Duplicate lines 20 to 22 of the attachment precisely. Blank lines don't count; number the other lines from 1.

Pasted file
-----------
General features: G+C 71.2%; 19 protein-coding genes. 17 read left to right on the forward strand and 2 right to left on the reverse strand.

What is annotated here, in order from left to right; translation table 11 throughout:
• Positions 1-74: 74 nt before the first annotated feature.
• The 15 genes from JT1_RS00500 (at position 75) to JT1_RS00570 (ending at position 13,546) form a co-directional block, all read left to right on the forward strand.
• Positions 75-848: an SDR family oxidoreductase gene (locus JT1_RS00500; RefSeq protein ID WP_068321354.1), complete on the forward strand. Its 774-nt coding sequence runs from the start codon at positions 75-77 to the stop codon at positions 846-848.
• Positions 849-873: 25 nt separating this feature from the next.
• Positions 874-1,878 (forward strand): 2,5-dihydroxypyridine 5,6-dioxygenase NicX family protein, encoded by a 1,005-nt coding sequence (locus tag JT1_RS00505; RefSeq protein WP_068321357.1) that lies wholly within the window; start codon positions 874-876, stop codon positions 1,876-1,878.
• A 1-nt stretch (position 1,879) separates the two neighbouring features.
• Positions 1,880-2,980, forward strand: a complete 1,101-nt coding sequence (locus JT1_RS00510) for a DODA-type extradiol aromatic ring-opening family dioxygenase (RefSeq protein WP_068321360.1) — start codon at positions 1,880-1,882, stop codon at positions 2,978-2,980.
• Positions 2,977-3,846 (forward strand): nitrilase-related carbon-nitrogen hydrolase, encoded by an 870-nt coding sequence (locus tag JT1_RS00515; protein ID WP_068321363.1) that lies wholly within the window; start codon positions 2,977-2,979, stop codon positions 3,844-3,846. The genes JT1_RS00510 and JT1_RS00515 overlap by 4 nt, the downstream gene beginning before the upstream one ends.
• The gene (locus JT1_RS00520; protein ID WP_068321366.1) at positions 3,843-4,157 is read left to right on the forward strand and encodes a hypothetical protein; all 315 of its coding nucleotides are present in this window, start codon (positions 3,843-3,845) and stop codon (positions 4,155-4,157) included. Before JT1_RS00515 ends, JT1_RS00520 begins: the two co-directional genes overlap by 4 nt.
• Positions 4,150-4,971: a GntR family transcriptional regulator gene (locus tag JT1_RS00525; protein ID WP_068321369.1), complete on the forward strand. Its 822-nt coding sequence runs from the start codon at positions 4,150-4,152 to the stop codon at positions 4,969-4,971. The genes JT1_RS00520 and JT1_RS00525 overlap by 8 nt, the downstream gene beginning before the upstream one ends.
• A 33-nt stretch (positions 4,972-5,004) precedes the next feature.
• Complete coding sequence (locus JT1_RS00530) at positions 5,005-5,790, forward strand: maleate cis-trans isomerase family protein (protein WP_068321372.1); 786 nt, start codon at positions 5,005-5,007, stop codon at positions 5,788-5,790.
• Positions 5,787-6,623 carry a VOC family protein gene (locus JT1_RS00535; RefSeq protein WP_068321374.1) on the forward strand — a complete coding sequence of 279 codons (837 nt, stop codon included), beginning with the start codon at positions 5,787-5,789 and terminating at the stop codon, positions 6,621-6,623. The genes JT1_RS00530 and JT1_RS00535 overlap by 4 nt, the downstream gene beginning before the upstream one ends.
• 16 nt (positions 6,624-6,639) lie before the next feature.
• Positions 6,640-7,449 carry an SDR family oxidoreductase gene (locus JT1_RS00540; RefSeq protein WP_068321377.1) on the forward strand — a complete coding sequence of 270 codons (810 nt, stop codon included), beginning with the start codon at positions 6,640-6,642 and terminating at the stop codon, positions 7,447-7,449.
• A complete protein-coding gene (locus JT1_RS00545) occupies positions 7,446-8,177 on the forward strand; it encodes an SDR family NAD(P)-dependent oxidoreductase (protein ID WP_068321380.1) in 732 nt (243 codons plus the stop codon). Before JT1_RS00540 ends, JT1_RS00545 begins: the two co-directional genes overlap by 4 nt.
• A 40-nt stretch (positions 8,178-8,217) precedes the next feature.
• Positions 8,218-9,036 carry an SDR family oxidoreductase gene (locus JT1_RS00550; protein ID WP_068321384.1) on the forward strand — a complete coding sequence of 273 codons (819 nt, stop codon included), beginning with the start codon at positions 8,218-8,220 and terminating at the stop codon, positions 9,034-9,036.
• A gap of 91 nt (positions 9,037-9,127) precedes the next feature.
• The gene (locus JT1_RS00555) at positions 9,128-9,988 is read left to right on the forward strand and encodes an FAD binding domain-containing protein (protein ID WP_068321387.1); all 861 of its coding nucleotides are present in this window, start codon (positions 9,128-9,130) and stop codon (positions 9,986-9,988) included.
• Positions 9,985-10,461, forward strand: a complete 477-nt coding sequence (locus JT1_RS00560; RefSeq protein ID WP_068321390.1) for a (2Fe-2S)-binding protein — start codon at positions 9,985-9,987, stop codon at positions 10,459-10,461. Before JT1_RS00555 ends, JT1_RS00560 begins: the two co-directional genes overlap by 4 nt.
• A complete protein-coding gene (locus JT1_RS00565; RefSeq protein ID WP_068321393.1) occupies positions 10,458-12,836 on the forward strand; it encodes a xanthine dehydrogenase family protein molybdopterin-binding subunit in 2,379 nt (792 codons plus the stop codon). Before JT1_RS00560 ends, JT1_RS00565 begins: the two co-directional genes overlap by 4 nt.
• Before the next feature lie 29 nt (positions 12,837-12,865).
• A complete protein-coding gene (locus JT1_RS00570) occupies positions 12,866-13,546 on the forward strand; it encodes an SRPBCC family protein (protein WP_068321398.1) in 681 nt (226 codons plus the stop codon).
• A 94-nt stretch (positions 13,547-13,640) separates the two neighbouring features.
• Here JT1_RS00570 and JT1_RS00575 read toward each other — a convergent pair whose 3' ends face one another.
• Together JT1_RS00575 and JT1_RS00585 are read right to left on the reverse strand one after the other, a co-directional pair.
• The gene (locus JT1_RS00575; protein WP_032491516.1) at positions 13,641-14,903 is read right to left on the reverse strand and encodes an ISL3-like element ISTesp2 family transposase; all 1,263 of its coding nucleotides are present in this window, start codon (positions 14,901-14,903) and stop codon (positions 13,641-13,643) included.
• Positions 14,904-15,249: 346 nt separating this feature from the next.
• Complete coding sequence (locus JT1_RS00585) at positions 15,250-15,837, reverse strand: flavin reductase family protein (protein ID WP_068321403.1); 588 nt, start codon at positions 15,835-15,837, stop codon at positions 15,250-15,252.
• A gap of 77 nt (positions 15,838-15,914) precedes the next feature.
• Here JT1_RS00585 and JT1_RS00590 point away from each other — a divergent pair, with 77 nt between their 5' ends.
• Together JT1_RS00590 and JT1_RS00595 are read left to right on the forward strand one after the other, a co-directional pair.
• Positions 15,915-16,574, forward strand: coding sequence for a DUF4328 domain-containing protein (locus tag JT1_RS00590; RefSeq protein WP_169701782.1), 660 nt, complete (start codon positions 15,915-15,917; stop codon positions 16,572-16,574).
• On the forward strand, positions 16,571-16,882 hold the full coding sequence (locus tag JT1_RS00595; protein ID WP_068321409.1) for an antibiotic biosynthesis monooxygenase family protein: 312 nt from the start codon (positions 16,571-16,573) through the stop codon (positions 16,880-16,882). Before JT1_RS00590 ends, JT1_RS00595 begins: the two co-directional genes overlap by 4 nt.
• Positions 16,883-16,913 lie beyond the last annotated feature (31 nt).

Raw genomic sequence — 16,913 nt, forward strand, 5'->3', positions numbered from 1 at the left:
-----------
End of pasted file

• Positions 8,218-9,036 carry an SDR family oxidoreductase gene (locus JT1_RS00550; protein ID WP_068321384.1) on the forward strand — a complete coding sequence of 273 codons (819 nt, stop codon included), beginning with the start codon at positions 8,218-8,220 and terminating at the stop codon, positions 9,034-9,036.
• A gap of 91 nt (positions 9,037-9,127) precedes the next feature.
• The gene (locus JT1_RS00555) at positions 9,128-9,988 is read left to right on the forward strand and encodes an FAD binding domain-containing protein (protein ID WP_068321387.1); all 861 of its coding nucleotides are present in this window, start codon (positions 9,128-9,130) and stop codon (positions 9,986-9,988) included.